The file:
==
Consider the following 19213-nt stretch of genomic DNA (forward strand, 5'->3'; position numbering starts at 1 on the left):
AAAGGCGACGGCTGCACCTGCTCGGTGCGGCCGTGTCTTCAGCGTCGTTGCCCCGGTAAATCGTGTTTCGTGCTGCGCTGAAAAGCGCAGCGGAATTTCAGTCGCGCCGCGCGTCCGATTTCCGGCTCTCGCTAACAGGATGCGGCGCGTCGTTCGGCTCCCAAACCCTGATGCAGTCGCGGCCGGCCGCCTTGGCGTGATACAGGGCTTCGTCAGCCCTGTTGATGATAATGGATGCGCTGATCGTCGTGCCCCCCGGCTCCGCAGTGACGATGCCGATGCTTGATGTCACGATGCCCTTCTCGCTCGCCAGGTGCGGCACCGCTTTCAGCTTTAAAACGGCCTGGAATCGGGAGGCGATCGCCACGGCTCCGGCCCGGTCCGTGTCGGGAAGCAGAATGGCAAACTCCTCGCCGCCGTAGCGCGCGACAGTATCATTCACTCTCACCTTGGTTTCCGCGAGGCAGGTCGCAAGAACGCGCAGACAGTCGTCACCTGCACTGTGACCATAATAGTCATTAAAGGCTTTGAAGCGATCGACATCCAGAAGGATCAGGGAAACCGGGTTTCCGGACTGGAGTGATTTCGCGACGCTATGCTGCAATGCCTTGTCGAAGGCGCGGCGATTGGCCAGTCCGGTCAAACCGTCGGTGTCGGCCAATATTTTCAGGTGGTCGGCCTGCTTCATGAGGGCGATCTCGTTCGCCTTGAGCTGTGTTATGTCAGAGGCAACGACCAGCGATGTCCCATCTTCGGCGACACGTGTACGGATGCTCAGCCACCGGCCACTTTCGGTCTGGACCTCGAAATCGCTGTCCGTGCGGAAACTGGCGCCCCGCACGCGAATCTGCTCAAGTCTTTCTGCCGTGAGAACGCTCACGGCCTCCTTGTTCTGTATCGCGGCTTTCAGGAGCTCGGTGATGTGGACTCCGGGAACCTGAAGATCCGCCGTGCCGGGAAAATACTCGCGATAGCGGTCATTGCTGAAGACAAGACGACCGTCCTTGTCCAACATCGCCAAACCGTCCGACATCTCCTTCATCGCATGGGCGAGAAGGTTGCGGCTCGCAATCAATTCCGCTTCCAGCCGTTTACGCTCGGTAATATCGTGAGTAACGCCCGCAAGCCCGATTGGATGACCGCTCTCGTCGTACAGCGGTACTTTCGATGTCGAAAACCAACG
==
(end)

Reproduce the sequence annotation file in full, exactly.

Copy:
Consider the following 19213-nt stretch of genomic DNA (forward strand, 5'->3'; position numbering starts at 1 on the left):
AAAGGCGACGGCTGCACCTGCTCGGTGCGGCCGTGTCTTCAGCGTCGTTGCCCCGGTAAATCGTGTTTCGTGCTGCGCTGAAAAGCGCAGCGGAATTTCAGTCGCGCCGCGCGTCCGATTTCCGGCTCTCGCTAACAGGATGCGGCGCGTCGTTCGGCTCCCAAACCCTGATGCAGTCGCGGCCGGCCGCCTTGGCGTGATACAGGGCTTCGTCAGCCCTGTTGATGATAATGGATGCGCTGATCGTCGTGCCCCCCGGCTCCGCAGTGACGATGCCGATGCTTGATGTCACGATGCCCTTCTCGCTCGCCAGGTGCGGCACCGCTTTCAGCTTTAAAACGGCCTGGAATCGGGAGGCGATCGCCACGGCTCCGGCCCGGTCCGTGTCGGGAAGCAGAATGGCAAACTCCTCGCCGCCGTAGCGCGCGACAGTATCATTCACTCTCACCTTGGTTTCCGCGAGGCAGGTCGCAAGAACGCGCAGACAGTCGTCACCTGCACTGTGACCATAATAGTCATTAAAGGCTTTGAAGCGATCGACATCCAGAAGGATCAGGGAAACCGGGTTTCCGGACTGGAGTGATTTCGCGACGCTATGCTGCAATGCCTTGTCGAAGGCGCGGCGATTGGCCAGTCCGGTCAAACCGTCGGTGTCGGCCAATATTTTCAGGTGGTCGGCCTGCTTCATGAGGGCGATCTCGTTCGCCTTGAGCTGTGTTATGTCAGAGGCAACGACCAGCGATGTCCCATCTTCGGCGACACGTGTACGGATGCTCAGCCACCGGCCACTTTCGGTCTGGACCTCGAAATCGCTGTCCGTGCGGAAACTGGCGCCCCGCACGCGAATCTGCTCAAGTCTTTCTGCCGTGAGAACGCTCACGGCCTCCTTGTTCTGTATCGCGGCTTTCAGGAGCTCGGTGATGTGGACTCCGGGAACCTGAAGATCCGCCGTGCCGGGAAAATACTCGCGATAGCGGTCATTGCTGAAGACAAGACGACCGTCCTTGTCCAACATCGCCAAACCGTCCGACATCTCCTTCATCGCATGGGCGAGAAGGTTGCGGCTCGCAATCAATTCCGCTTCCAGCCGTTTACGCTCGGTAATATCGTGAGTAACGCCCGCAAGCCCGATTGGATGACCGCTCTCGTCGTACAGCGGTACTTTCGATGTCGAAAACCAACG